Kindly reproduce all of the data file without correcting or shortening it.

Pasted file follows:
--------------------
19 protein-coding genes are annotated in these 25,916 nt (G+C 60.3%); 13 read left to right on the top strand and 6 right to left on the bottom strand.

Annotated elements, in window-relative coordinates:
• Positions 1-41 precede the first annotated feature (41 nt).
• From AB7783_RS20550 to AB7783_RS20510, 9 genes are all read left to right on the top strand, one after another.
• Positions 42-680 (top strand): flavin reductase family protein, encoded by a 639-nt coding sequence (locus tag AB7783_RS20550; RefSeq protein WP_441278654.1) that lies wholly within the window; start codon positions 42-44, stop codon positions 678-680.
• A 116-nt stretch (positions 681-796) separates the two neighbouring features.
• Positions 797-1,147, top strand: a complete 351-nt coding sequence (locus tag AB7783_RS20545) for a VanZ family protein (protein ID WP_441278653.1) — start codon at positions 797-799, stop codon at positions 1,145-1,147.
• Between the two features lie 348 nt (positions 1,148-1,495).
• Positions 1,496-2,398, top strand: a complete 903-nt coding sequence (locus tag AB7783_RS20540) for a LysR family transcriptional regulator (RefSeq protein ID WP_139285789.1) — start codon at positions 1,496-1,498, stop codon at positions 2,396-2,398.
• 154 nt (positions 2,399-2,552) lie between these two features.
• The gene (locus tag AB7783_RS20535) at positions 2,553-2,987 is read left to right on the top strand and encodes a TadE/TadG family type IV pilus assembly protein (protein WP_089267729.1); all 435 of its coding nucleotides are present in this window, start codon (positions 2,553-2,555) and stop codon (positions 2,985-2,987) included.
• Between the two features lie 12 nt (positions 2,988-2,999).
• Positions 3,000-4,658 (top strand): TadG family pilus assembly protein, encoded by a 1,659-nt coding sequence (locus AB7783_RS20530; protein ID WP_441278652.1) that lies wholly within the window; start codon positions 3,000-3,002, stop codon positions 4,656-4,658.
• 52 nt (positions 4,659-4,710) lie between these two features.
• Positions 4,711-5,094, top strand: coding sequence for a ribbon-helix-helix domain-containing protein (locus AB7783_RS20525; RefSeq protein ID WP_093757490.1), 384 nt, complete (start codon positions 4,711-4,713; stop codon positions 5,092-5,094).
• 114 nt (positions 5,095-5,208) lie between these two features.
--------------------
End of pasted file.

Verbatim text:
19 protein-coding genes are annotated in these 25,916 nt (G+C 60.3%); 13 read left to right on the top strand and 6 right to left on the bottom strand.

Annotated elements, in window-relative coordinates:
• Positions 1-41 precede the first annotated feature (41 nt).
• From AB7783_RS20550 to AB7783_RS20510, 9 genes are all read left to right on the top strand, one after another.
• Positions 42-680 (top strand): flavin reductase family protein, encoded by a 639-nt coding sequence (locus tag AB7783_RS20550; RefSeq protein WP_441278654.1) that lies wholly within the window; start codon positions 42-44, stop codon positions 678-680.
• A 116-nt stretch (positions 681-796) separates the two neighbouring features.
• Positions 797-1,147, top strand: a complete 351-nt coding sequence (locus tag AB7783_RS20545) for a VanZ family protein (protein ID WP_441278653.1) — start codon at positions 797-799, stop codon at positions 1,145-1,147.
• Between the two features lie 348 nt (positions 1,148-1,495).
• Positions 1,496-2,398, top strand: a complete 903-nt coding sequence (locus tag AB7783_RS20540) for a LysR family transcriptional regulator (RefSeq protein ID WP_139285789.1) — start codon at positions 1,496-1,498, stop codon at positions 2,396-2,398.
• 154 nt (positions 2,399-2,552) lie between these two features.
• The gene (locus tag AB7783_RS20535) at positions 2,553-2,987 is read left to right on the top strand and encodes a TadE/TadG family type IV pilus assembly protein (protein WP_089267729.1); all 435 of its coding nucleotides are present in this window, start codon (positions 2,553-2,555) and stop codon (positions 2,985-2,987) included.
• Between the two features lie 12 nt (positions 2,988-2,999).
• Positions 3,000-4,658 (top strand): TadG family pilus assembly protein, encoded by a 1,659-nt coding sequence (locus AB7783_RS20530; protein ID WP_441278652.1) that lies wholly within the window; start codon positions 3,000-3,002, stop codon positions 4,656-4,658.
• 52 nt (positions 4,659-4,710) lie between these two features.
• Positions 4,711-5,094, top strand: coding sequence for a ribbon-helix-helix domain-containing protein (locus AB7783_RS20525; RefSeq protein ID WP_093757490.1), 384 nt, complete (start codon positions 4,711-4,713; stop codon positions 5,092-5,094).
• 114 nt (positions 5,095-5,208) lie between these two features.